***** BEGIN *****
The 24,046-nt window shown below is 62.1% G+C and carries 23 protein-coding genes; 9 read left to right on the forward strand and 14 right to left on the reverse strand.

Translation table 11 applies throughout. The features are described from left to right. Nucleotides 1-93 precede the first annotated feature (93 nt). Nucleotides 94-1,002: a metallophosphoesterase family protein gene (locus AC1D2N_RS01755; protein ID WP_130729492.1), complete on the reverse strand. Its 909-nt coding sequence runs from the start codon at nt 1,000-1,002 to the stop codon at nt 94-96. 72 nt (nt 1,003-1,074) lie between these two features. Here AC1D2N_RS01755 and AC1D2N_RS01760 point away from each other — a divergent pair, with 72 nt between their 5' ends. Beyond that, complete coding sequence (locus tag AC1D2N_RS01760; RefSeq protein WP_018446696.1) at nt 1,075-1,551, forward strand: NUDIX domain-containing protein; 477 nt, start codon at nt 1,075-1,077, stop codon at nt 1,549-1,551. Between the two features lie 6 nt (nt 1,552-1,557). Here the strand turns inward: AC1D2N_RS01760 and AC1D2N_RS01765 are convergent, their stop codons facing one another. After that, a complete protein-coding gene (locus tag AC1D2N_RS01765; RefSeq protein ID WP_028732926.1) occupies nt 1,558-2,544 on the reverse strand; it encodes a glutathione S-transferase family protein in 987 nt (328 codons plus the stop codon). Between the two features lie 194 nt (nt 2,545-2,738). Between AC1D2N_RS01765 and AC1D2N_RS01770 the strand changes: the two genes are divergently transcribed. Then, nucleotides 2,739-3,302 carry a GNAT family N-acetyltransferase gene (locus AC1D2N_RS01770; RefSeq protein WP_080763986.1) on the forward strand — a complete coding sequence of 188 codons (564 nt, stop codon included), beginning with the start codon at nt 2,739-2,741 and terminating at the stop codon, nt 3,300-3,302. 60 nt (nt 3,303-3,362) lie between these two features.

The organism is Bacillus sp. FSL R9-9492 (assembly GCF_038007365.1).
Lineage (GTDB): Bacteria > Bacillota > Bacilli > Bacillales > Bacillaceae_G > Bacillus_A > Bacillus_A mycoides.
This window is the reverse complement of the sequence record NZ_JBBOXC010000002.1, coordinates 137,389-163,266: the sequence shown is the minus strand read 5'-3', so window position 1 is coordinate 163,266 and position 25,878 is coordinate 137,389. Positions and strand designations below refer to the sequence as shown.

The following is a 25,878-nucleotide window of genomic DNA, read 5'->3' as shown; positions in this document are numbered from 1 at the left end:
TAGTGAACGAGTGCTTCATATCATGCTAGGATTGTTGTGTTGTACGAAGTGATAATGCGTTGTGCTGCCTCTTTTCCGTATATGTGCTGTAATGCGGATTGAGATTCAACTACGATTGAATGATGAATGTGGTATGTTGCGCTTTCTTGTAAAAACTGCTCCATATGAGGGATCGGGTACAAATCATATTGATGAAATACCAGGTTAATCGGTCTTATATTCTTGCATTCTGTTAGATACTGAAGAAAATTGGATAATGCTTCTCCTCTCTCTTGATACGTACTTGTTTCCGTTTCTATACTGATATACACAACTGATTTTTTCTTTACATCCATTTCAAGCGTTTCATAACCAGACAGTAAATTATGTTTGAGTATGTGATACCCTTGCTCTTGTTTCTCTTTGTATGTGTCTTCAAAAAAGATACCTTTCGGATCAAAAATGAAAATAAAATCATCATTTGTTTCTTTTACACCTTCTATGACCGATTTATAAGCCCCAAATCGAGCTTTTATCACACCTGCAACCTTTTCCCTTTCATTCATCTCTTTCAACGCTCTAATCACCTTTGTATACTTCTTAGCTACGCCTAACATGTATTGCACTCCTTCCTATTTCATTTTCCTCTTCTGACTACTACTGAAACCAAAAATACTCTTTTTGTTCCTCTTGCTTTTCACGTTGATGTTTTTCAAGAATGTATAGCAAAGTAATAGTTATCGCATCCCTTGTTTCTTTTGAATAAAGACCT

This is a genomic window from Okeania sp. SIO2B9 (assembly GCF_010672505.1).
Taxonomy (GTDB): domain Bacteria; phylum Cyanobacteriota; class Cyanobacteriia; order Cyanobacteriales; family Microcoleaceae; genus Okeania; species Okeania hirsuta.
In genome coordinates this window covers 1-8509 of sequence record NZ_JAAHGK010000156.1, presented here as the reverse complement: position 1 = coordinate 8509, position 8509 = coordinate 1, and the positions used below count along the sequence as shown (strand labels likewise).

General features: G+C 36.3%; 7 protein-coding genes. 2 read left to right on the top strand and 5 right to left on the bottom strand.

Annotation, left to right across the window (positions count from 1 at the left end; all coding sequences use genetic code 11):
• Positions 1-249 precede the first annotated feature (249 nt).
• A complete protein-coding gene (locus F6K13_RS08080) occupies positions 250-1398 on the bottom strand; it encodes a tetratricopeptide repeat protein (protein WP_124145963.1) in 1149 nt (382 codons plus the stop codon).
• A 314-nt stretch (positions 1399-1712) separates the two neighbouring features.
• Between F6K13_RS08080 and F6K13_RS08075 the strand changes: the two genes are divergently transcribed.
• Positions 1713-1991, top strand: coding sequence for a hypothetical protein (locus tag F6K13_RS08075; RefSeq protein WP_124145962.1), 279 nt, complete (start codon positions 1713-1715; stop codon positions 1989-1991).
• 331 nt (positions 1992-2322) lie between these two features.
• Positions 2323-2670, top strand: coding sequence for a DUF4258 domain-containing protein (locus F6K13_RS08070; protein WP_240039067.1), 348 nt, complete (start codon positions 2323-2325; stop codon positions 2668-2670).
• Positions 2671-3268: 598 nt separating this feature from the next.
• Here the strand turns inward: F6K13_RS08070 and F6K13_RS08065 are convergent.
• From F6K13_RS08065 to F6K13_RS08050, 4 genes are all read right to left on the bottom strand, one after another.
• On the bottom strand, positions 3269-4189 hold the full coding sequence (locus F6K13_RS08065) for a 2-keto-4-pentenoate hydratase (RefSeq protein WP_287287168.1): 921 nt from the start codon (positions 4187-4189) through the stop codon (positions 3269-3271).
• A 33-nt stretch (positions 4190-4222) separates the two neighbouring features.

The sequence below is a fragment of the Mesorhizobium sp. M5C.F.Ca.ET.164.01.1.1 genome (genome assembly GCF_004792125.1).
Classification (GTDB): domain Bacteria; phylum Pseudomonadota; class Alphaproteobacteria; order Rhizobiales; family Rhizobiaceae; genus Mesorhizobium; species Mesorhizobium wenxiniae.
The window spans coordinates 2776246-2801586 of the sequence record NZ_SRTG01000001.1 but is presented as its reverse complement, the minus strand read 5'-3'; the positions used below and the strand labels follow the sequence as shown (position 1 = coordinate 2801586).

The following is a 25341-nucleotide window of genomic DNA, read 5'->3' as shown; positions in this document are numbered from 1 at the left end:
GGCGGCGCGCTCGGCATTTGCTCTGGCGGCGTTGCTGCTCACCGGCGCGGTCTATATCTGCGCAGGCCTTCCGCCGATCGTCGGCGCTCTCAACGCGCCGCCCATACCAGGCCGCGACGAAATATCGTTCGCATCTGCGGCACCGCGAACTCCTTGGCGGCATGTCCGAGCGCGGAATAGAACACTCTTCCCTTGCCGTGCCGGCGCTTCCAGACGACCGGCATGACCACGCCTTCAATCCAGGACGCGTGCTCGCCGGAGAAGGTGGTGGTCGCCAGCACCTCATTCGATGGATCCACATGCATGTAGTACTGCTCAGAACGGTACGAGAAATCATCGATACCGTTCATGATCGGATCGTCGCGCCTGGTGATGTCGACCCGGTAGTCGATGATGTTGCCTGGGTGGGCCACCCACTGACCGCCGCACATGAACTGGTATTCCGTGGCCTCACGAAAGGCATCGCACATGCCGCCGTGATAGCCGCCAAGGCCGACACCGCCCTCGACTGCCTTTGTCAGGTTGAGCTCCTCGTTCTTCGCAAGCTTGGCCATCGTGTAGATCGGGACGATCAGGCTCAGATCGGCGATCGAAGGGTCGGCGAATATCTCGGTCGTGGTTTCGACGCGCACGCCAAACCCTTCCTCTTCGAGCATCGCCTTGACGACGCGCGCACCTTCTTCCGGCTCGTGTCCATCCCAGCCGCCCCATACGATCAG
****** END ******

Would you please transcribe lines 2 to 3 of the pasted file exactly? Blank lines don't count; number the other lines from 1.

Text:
Translation table 11 applies throughout. The features are described from left to right. Nucleotides 1-93 precede the first annotated feature (93 nt). Nucleotides 94-1,002: a metallophosphoesterase family protein gene (locus AC1D2N_RS01755; protein ID WP_130729492.1), complete on the reverse strand. Its 909-nt coding sequence runs from the start codon at nt 1,000-1,002 to the stop codon at nt 94-96. 72 nt (nt 1,003-1,074) lie between these two features. Here AC1D2N_RS01755 and AC1D2N_RS01760 point away from each other — a divergent pair, with 72 nt between their 5' ends. Beyond that, complete coding sequence (locus tag AC1D2N_RS01760; RefSeq protein WP_018446696.1) at nt 1,075-1,551, forward strand: NUDIX domain-containing protein; 477 nt, start codon at nt 1,075-1,077, stop codon at nt 1,549-1,551. Between the two features lie 6 nt (nt 1,552-1,557). Here the strand turns inward: AC1D2N_RS01760 and AC1D2N_RS01765 are convergent, their stop codons facing one another. After that, a complete protein-coding gene (locus tag AC1D2N_RS01765; RefSeq protein ID WP_028732926.1) occupies nt 1,558-2,544 on the reverse strand; it encodes a glutathione S-transferase family protein in 987 nt (328 codons plus the stop codon). Between the two features lie 194 nt (nt 2,545-2,738). Between AC1D2N_RS01765 and AC1D2N_RS01770 the strand changes: the two genes are divergently transcribed. Then, nucleotides 2,739-3,302 carry a GNAT family N-acetyltransferase gene (locus AC1D2N_RS01770; RefSeq protein WP_080763986.1) on the forward strand — a complete coding sequence of 188 codons (564 nt, stop codon included), beginning with the start codon at nt 2,739-2,741 and terminating at the stop codon, nt 3,300-3,302. 60 nt (nt 3,303-3,362) lie between these two features.

The organism is Bacillus sp. FSL R9-9492 (assembly GCF_038007365.1).